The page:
In concluding that §6751(b) mandated supervisory approval before the issuance of a notice of deficiency, the Second Circuit disagreed with a majority of the Tax Court, which had previously held in a different case that written approval may be obtained at any time before the penalty is "assessed," and may be challenged in post-assessment proceedings. See Graev v. Comm'r, 147 T.C. 16 (2016) (Graev II). After Chai, however, the Tax Court reconsidered Graev, and opted to follow the Second Circuit's conclusion, with the concurrence explaining that requiring approval before a taxpayer is informed of a penalty is faithful to Chai's reading of Congress's purpose because it reduces the likelihood of the IRS using the specter of penalties as leverage against taxpayers. See Graev v. Comm'r, 149 T.C. 485 (2017) (adopting holding in Chai). The Tax Court has since applied this reasoning to further move up the deadline for approval. See Clay v. Comm'r, 152 T.C. 223 (2019), aff'd on other grounds, 990 F.3d 1296 (3d Cir. 2021), cert. denied, 142 S. Ct. 342 (2021); Carter v. Comm'r, 119 T.C.M. (CCH) 1128, *30 (2020). Recently, however, the Ninth and Eleventh Circuits have cast doubt on Chai's scope.

In Laidlaw's Harley-Davidson Sales v. Comm'r, 29 F.4th 1066 (9th Cir. March 25, 2022), a revenue agent sent the corporate taxpayer a "30-day letter" notifying the corporation of an intention to assess a penalty. The letter informed the corporation of its right to request a conference with the IRS Appeals Office or to pay the penalty, but also threatened to assess the penalty and initiate collection proceedings if it took no action. The revenue agent sent the letter before obtaining supervisory approval, which was only obtained after the taxpayer pursued an administrative appeal.

The administrative appeal was unsuccessful, and the IRS assessed the penalty and initiated collection activity. The taxpayer did not pay and requested a CDP hearing. After the IRS Appeals Office rejected the taxpayer's challenge, the taxpayer filed a petition in the Tax Court and concluded that the failure to obtain supervisory approval before communicating the penalty to the taxpayer violated §6751(b), precluding collection of the penalty.

On appeal, the Ninth Circuit acknowledged that "a supervisor cannot truly approve a penalty without also possessing discretion to withhold approval," and thus that the supervisory approval requirement cannot always be satisfied "by waiting to provide written approval until just before the moment of assessment." The court, however, distinguished the assessable penalty at issue in Laidlaw's from penalties that are subject to deficiency procedures, as in Chai. The court reconciled Chai by noting that the issuance of a notice of deficiency in that case ended the manger's discretion to approve an initial determination, and concluded that, notwithstanding the revenue agent's misleading letter, the supervisor retained discretion to reject the assessable penalty at the time they signed the approval form.

In Kroner v. Comm'r, 48 F.4th 1272 (11th Cir. Sept. 13, 2022), after an examination, a revenue agent issued an audit report asserting that Kroner owed back taxes and almost $2 million in penalties, together with a letter threatening that the IRS would issue a notice of deficiency if Kroner failed to take certain actions. After further discussions, the IRS issued an updated audit report with a 30-day letter that was signed by the revenue agent's supervisor. After a conference with the IRS Appeals Office failed to resolve the case, the IRS issued a notice of deficiency.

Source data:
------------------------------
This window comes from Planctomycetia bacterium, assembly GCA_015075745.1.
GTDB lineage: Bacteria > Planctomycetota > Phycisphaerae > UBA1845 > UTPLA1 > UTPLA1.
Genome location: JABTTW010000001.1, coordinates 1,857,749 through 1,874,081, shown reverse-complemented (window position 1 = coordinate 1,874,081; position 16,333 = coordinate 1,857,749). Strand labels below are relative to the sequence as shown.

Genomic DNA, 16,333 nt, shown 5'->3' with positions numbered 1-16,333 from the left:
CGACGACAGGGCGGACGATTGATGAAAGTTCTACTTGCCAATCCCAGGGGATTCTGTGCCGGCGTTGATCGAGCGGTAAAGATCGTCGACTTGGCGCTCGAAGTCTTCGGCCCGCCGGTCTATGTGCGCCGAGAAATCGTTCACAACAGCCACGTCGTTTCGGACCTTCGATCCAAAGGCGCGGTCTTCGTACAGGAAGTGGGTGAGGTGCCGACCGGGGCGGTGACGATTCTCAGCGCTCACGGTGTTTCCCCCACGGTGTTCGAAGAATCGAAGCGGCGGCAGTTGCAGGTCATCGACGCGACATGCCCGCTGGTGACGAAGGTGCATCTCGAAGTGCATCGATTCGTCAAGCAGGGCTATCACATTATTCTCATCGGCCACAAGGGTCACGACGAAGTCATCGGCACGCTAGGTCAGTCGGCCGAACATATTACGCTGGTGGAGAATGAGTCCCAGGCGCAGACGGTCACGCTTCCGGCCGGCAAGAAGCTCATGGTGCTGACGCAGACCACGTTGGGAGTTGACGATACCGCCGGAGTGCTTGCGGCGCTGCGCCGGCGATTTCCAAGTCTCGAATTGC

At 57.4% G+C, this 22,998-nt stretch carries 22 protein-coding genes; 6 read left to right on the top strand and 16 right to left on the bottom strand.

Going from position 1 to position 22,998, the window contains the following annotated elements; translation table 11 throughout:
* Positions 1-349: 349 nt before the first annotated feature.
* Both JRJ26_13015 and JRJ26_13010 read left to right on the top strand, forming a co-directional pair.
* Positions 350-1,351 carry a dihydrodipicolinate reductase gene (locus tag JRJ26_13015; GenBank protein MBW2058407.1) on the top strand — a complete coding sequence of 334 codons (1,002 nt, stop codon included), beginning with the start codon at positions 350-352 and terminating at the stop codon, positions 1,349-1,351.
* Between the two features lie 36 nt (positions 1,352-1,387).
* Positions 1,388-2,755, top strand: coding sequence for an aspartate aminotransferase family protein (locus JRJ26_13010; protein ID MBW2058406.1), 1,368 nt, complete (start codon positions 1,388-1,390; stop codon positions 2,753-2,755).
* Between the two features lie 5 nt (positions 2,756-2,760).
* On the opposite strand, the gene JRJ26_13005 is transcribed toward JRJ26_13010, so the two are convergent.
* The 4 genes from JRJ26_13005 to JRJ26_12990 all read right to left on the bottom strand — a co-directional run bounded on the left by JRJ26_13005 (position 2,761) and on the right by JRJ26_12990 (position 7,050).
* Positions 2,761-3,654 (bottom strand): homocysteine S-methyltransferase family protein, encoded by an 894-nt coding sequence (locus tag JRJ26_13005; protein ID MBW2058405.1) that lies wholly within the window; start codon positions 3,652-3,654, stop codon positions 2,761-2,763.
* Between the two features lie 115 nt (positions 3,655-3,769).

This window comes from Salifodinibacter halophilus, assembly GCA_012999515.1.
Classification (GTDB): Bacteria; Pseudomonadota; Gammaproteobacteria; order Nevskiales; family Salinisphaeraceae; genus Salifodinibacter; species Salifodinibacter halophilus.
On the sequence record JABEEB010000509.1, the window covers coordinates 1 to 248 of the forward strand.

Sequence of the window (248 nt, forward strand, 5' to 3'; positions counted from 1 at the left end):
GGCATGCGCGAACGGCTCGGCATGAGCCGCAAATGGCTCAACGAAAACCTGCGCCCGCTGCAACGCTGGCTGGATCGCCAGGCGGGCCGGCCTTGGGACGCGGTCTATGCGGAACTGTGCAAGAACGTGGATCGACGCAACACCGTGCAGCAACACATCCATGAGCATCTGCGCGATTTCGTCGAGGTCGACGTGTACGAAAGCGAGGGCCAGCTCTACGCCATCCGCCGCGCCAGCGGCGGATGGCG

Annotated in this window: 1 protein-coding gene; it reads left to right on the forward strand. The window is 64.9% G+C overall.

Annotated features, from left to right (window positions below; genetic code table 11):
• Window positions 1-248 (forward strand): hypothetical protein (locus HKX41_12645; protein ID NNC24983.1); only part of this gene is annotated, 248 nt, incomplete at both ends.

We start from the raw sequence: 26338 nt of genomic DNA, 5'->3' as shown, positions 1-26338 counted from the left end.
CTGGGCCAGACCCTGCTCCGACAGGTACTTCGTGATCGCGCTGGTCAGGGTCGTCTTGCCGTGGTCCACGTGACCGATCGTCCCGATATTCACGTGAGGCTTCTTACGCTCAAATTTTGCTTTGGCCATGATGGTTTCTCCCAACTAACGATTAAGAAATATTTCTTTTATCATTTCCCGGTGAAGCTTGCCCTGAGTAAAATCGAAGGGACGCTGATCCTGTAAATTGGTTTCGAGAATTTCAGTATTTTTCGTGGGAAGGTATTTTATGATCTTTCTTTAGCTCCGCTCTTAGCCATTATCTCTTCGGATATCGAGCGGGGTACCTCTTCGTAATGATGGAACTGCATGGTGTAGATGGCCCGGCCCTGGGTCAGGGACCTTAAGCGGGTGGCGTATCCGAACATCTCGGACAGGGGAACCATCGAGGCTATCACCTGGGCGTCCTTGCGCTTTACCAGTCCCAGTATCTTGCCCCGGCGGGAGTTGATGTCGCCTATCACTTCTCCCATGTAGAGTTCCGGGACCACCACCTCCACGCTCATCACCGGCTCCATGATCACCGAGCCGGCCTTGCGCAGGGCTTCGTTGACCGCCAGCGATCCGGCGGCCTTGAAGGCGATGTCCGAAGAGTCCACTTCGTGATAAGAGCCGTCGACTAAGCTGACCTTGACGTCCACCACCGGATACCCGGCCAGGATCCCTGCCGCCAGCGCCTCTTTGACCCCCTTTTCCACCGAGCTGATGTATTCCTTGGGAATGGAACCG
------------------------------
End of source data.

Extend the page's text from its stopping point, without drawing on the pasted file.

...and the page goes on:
The Tax Court concluded that the IRS had failed to comply with the supervisory approval requirement, but the Eleventh Circuit reversed. Citing Laidlaw's, the court concluded that "the IRS satisfies Section 6751(b) so long as a supervisor approves an initial determination of a penalty assessment before it assesses those penalties." Like the Ninth Circuit, the court found that the Tax Court had erroneously equated an "initial determination of such assessment" with communications about that determination, and that approval can occur up until the moment of assessment. In reaching this holding, the Eleventh Circuit explicitly disagreed with Chai, finding that not only is the statutory language clear, but also that the Second Circuit's focus on the improper use of penalties as a "bargaining chip" ignores that the statute "is not just about bargaining, it is also a check on the imposition of erroneous penalties." This other purpose was especially important, the Eleventh Circuit reasoned, in the case of assessable penalties (like those at issue in Laidlaw's) that are not subject to "pre-assessment" review in Tax Court. Accordingly, in the Eleventh Circuit approval is not required at any particular time prior to assessment.


Despite this recent momentum in challenging Chai, the Second Circuit still offers the more sensible approach to interpreting the supervisory approval requirement of §6751(b). If approval is permitted up until assessment, as the Ninth and Eleventh Circuits have held, there is a risk that approval will end up being a mere formality. It remains to be seen in the coming years whether the growing circuit split gets the attention of the Supreme Court. In the meantime, practitioners need to be cognizant of the precedent in the Circuit in which their clients reside in asserting lack of supervisory approval as a defense to penalties.

Originally Published by New York Law Journal